Why white SA hates Mama Win­nie

Win­nie Madik­izela-Man­dela has not been for­given for con­tribut­ing to over­throw­ing the white su­prem­a­cist gov­ern­ment, writes Matome Se­bele­bele

African Times - - Front Page - Matome Se­bele­bele is an en­tre­pre­neur and MD of Black Rose Con­nec­tions.

IF ANY­THING, the con­tempt by which white SA “cel­e­brates” the death of Win­nie Madik­izela – Man­dela af­firms that her vil­i­fi­ca­tion, hu­mil­i­a­tion and per­se­cu­tion was never driven by jus­tice, but apartheid ha­tred for her fierce strug­gle against white, set­tler mi­nor­ity rule.

White SA has still not un­for­given Mama Win­nie for greatly con­tribut­ing to over­throw­ing of their white su­prem­a­cist es­tab­lish­ment. They still curse her for hav­ing been an un­con­trol­lable, in­de­struc­tible and fear­less rev­o­lu­tion­ary that es­caped apartheid tor­ture and death to free­dom. They hated her for pri­mar­ily rad­i­cal­is­ing the mil­i­tant black youth and teach­ing them the vi­o­lent lan­guage of revo­lu­tion, and acts of the op­pressed.

Thus the depth of white con­tempt over her nat­u­ral death is in­formed by deep loathing of a strong black woman whose res­o­nance with the youth kept lib­er­a­tion fires burn­ing at the time when apartheid was clos­est to ex­ter­mi­nat­ing black life and its strug­gles in SA.

For that, Madik­izela – Man­dela pays even in death. This, be­cause at the heart of white fears is black ret­ri­bu­tion and white poverty, which they strongly be­lieved Mama Win­nie ad­vo­cated in what Brazil­ian Paulo Freire termed “ped­a­gogy of the op­pressed”.

Whites feared Mama Win­nie’s grow­ing in­flu­ence and greater re­spect she com­manded amongst black youth, be­cause of how they treated her dur­ing apartheid that still re­mains the most bar­baric, vile crime against hu­man­ity that the world has seen.

At the heart of white ha­tred of Mama Win­nie, is white fear of black rage and sav­agery of black men and white ab­hor­rence of black lives and their en­gi­neered poverty. They feared the anti-apartheid vet­eran’s in­flu­ence over a mil­i­tant black youth could de­liver what Mal­colm X la­belled “dan­ger­ous black men who had noth­ing to lose”.

Re­sul­tantly, whites can­not be glo­ri­fy­ing Mama Win­nie in death as she re­mained too dan­ger­ous for fail­ing to idolise peace in wartime, and for her non-con­form­ist meth­ods of fus­ing young po­lit­i­cal life with the vi­o­lent lan­guage of revo­lu­tion that went against the pre­vail­ing timid po­lit­i­cal nar­ra­tive of ne­go­ti­a­tions. They still dis­liked her for re­ject­ing their post-apartheid ne­go­ti­ated set­tle­ments and for ex­pos­ing its racial fal­la­cies, so­cio-eco­nomic and po­lit­i­cal de­fects that guar­an­teed per­pet­u­a­tion of white supremacy and priv­i­lege at the ex­pense of black skins.

Win­nie was hated for be­ing the po­lit­i­cal roy­alty of the op­pressed black skins, and for de­bunk­ing 1994 po­lit­i­cal set­tle­ment and its Rain­bow Na­tion Project - first as a farce, and se­condly as a na­tional tragedy for the op­pressed, land­less shack dwellers.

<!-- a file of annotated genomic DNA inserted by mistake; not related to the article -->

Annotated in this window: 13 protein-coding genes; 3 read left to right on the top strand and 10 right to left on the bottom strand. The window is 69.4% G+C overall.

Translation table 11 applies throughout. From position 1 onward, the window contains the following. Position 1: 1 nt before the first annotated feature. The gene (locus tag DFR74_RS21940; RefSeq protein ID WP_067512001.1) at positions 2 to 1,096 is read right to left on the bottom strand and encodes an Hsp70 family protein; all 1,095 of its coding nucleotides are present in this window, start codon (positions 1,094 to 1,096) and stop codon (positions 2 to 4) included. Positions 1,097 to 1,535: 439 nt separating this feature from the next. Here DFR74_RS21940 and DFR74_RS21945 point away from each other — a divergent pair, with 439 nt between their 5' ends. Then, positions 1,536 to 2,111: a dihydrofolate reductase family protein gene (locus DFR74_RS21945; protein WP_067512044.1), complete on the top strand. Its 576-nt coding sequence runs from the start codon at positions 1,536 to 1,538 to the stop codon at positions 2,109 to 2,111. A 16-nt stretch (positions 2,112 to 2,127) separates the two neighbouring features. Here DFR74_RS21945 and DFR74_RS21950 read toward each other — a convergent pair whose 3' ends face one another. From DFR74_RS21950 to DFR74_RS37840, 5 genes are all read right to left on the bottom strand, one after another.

It was the strug­gle heroine’s rev­o­lu­tion­ary the­ory and vi­o­lent lan­guage that of­fended army and polic­ing gen­er­als and the white po­lit­i­cal es­tab­lish­ment most, and so did her un­con­ven­tional meth­ods that un­set­tled even her com­rades, some of whom formed what film­maker of the movie ti­tled “Win­nie”, Pas­cale Lam­che, calls “com­bined forces of se­cre­tive en­e­mies and all-pow­er­ful pa­tri­archy”that sought to take Mama Win­nie down. And for that, she had to be be­trayed by men and women who feared to­tal free­dom, and only loved them­selves.

Whites de­spised Mama Win­nie for dis­re­gard­ing their pre­ferred weak­lings – weak, cap­tured black men and women of SA pol­i­tics, for the strong­est and fear­less amongst the op­pressed, hence the prop­a­ga­tion of lies that she was be­hind the mur­der of for­mer Man­dela United Foot­ball Club mem­ber, Moeketsi Stom­pie Seipei --which was re­cently dis­cred­ited by a re­formed for­mer na­tional po­lice com­mis­sioner Ge­orge Fi­vaz last week.

The apartheid pro­pa­ganda, as re­vealed by for­mer Strat­com head Vic McPher­son and op­er­a­tive Paul Eras­mus, con­cocted anti-Win­nie bile that saw her be­ing heav­ily spied on, bugged, sep­a­rated and iso­lated from her hus­band Nel­son Man­dela and the ANC be­cause she was “self-willed”, as for­mer Na­tional In­tel­li­gence Ser­vice (NIS) head Niel Barnard re­vealed in his book, “Se­cret Revo­lu­tion: Mem­oirs of a Spy Boss”.

Ad­mit­tedly, Mama Win­nie made hu­man er­rors, many of which out of des­per­a­tion and sur­vival­ist in­stinct but her per­se­cu­tion and pub­lic hu­mil­i­a­tion is un­jus­ti­fied es­pe­cially com­pared to the ills of apartheid’s en­gi­neers and killers who to­day en­joy lux­ury life on South African farm­lands and sub­ur­ban sur­round­ings with­out car­ry­ing the bur­dens of apartheid sins.

Truth be told, State Cap­ture of the post-apartheid gov­ern­ment started right with Nel­son Man­dela in prison when the white politi­cians and apartheid se­cu­rity men tasked with Strat­com pro­pa­ganda sur­rounded him in prison and be­yond. The vil­i­fi­ca­tion there­fore of Mama Win­nie by whites who per­pet­u­ally glo­ri­fied the Man­dela era as the golden is not in­ci­den­tal.